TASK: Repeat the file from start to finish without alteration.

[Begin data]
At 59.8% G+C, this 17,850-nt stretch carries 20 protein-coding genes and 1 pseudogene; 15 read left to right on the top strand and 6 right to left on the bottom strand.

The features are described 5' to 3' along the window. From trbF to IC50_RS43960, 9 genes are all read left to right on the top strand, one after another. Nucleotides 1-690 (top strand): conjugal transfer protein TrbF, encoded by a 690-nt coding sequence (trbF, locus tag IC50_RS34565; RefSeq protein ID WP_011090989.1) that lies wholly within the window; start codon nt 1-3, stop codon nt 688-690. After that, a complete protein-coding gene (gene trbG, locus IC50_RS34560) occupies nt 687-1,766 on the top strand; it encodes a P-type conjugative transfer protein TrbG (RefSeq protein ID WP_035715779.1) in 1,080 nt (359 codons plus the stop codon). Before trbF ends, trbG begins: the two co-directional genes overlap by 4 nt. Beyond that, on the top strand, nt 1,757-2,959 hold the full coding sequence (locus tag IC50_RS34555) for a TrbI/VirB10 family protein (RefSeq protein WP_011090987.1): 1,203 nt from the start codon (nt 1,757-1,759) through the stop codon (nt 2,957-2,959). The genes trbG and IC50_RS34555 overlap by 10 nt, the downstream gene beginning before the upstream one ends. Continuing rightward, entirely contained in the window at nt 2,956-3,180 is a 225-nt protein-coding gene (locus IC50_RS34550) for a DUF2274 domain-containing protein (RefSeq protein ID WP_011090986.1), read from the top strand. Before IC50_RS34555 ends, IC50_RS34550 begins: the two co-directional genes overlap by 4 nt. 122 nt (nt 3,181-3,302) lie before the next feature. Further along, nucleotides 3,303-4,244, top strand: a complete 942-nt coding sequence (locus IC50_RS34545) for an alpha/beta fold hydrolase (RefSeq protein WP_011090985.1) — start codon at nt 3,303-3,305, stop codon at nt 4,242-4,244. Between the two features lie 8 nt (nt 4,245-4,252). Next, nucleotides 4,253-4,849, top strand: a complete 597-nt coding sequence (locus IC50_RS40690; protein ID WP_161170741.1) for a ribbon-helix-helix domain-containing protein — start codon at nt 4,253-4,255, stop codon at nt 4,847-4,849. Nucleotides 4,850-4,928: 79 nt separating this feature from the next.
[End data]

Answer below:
At 59.8% G+C, this 17,850-nt stretch carries 20 protein-coding genes and 1 pseudogene; 15 read left to right on the top strand and 6 right to left on the bottom strand.

The features are described 5' to 3' along the window. From trbF to IC50_RS43960, 9 genes are all read left to right on the top strand, one after another. Nucleotides 1-690 (top strand): conjugal transfer protein TrbF, encoded by a 690-nt coding sequence (trbF, locus tag IC50_RS34565; RefSeq protein ID WP_011090989.1) that lies wholly within the window; start codon nt 1-3, stop codon nt 688-690. After that, a complete protein-coding gene (gene trbG, locus IC50_RS34560) occupies nt 687-1,766 on the top strand; it encodes a P-type conjugative transfer protein TrbG (RefSeq protein ID WP_035715779.1) in 1,080 nt (359 codons plus the stop codon). Before trbF ends, trbG begins: the two co-directional genes overlap by 4 nt. Beyond that, on the top strand, nt 1,757-2,959 hold the full coding sequence (locus tag IC50_RS34555) for a TrbI/VirB10 family protein (RefSeq protein WP_011090987.1): 1,203 nt from the start codon (nt 1,757-1,759) through the stop codon (nt 2,957-2,959). The genes trbG and IC50_RS34555 overlap by 10 nt, the downstream gene beginning before the upstream one ends. Continuing rightward, entirely contained in the window at nt 2,956-3,180 is a 225-nt protein-coding gene (locus IC50_RS34550) for a DUF2274 domain-containing protein (RefSeq protein ID WP_011090986.1), read from the top strand. Before IC50_RS34555 ends, IC50_RS34550 begins: the two co-directional genes overlap by 4 nt. 122 nt (nt 3,181-3,302) lie before the next feature. Further along, nucleotides 3,303-4,244, top strand: a complete 942-nt coding sequence (locus IC50_RS34545) for an alpha/beta fold hydrolase (RefSeq protein WP_011090985.1) — start codon at nt 3,303-3,305, stop codon at nt 4,242-4,244. Between the two features lie 8 nt (nt 4,245-4,252). Next, nucleotides 4,253-4,849, top strand: a complete 597-nt coding sequence (locus IC50_RS40690; protein ID WP_161170741.1) for a ribbon-helix-helix domain-containing protein — start codon at nt 4,253-4,255, stop codon at nt 4,847-4,849. Nucleotides 4,850-4,928: 79 nt separating this feature from the next.